What to Know
- Temperatures slowly climb up Thursday after the coldest air in eight months froze the tri-state
- The volatile weather pattern continues later this week, as the region could see temperatures into the 50s by Friday before they drop again
- The mercury does climb up a bit early next week, with Storm Team 4 forecasting temps in the 50s with some rain showers
Temperatures slowly climb up Thursday after the coldest air in eight months froze the tri-state, bringing record-breaking cold to the region.
The blast of frigid, arctic air sticks around into the early morning but highs will up up to around 45 compared to the below-freezing temps on the previous day, according to Storm Team. Despite more clouds filling in, most areas will stay relatively dry and quiet on Thursday, though a few spotty sprinkles can’t be ruled out entirely east of the city midday.
As the volatile weather pattern continues, temperatures will fluctuate from 30 to low 50s for the next 10 days.
By Friday afternoon, highs should be back in the 50s. A cold front will slide through Friday evening, bringing another shot of cold air for the weekend.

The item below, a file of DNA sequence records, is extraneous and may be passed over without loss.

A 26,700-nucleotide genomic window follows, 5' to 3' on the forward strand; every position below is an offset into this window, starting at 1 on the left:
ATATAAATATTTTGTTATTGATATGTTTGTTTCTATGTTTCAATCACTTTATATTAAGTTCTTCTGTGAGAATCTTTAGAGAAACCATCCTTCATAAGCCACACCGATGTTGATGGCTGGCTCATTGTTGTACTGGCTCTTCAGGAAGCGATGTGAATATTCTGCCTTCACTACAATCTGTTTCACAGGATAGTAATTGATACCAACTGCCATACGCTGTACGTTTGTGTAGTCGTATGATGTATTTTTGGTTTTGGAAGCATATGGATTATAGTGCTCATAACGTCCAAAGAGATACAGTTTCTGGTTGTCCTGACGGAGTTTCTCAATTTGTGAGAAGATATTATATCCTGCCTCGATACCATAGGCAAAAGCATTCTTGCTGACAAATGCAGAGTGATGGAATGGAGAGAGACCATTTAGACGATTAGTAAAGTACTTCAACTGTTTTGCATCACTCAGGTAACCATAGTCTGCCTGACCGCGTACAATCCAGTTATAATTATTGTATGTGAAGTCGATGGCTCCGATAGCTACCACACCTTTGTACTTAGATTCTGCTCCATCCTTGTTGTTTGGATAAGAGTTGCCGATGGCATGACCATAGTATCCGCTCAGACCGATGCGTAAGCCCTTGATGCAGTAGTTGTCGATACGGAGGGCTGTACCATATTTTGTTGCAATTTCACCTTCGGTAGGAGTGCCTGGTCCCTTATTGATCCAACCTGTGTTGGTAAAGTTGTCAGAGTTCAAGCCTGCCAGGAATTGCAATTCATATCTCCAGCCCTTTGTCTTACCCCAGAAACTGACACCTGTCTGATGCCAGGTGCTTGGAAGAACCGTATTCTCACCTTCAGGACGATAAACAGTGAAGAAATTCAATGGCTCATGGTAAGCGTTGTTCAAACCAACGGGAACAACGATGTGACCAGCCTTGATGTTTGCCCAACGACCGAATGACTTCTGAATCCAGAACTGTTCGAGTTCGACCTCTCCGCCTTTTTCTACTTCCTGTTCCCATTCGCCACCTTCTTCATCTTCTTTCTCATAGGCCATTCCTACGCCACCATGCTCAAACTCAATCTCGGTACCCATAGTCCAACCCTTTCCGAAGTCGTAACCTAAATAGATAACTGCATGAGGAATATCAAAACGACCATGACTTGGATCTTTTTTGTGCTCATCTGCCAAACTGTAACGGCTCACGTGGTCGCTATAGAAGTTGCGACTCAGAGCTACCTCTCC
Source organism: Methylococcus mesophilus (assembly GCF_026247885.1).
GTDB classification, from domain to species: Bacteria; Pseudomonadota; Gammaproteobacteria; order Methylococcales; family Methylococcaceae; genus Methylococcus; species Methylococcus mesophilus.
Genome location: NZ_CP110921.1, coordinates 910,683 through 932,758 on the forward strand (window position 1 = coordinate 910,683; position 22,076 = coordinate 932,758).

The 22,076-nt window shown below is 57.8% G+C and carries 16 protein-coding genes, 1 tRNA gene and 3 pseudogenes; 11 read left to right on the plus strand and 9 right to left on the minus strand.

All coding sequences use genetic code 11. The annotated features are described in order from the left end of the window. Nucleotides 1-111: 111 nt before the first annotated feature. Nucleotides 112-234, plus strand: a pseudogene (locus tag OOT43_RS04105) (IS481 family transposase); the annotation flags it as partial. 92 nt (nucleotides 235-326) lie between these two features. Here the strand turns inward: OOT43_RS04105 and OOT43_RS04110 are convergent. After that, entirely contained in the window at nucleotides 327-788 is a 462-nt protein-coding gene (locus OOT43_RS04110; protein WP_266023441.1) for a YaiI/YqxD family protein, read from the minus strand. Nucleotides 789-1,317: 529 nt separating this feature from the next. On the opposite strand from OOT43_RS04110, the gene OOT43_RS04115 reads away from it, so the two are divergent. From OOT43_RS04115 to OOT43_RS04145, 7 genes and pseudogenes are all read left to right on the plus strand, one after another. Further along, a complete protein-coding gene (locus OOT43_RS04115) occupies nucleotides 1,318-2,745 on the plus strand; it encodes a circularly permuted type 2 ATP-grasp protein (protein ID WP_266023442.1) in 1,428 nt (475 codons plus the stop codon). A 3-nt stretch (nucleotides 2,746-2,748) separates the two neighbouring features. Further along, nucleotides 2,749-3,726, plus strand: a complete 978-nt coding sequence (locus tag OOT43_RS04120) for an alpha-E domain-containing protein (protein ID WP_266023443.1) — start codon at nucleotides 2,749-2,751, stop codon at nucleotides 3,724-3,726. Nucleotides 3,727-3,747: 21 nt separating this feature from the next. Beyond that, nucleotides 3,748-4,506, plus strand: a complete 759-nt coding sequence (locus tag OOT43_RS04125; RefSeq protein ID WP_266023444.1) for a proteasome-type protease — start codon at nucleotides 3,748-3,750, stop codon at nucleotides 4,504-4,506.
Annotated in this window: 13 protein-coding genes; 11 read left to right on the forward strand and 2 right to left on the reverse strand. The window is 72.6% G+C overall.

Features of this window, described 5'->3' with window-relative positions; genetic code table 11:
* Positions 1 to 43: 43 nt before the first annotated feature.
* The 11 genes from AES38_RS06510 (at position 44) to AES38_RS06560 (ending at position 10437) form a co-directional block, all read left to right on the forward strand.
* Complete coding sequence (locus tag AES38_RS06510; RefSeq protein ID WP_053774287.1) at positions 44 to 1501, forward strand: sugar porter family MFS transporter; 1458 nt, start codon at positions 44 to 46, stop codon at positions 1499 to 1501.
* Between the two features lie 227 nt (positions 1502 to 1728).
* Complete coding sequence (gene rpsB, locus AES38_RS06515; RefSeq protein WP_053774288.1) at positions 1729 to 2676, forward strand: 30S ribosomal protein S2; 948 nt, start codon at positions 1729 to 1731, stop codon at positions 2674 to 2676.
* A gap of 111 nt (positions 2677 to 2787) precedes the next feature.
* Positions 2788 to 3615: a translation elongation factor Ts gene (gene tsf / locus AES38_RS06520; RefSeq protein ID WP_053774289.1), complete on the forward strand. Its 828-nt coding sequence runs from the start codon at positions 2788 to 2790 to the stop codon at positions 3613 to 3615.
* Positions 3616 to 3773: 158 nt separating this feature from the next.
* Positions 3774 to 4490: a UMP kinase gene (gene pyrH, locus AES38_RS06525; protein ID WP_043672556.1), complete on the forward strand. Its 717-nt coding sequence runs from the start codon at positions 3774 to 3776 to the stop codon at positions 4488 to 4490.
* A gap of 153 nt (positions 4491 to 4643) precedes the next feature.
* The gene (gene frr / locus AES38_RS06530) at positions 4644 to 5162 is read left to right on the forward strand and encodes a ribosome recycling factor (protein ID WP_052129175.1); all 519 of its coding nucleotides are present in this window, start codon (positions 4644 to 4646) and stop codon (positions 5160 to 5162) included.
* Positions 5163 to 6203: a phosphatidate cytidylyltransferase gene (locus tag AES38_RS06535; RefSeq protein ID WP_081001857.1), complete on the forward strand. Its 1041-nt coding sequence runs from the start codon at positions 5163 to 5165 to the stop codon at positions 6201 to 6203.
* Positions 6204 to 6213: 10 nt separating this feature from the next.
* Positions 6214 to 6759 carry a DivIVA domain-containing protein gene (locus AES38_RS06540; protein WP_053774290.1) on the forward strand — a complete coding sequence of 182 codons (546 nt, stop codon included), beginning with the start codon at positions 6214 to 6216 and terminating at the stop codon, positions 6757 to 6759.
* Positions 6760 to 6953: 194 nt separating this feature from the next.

Storm Team 4's Winter Weather Forecast
The mercury does climb up a bit early next week, with Storm Team 4 forecasting temps in the 50s with some rain showers through next Thursday.
Record daily lows were set earlier this week across the region, from 25 degrees at Central Park (beating the previous record of 26 form 1926) to 25 in Bridgeport, Connecticut (previous record of 28 set in 2013) to 25 in Newark, New Jersey (previous record of 28 from 2017).
The arctic blast has not only sent shivers across the tri-state -- it has spread through the Midwest and eastern states, with the bitter weather setting new cold-temperature records from Mississippi to Maine.
Temperatures dipped to single digits early Wednesday across parts of the Northeast, not only just in New York City, but Buffalo and parts of Vermont and Ohio. The unseasonably cold weather extended to the Gulf Coast.
The incredibly cold temperatures have followed a snowstorm that the National Weather Service said contributed to nearly 30 percent of the country being covered in snow as of Wednesday.
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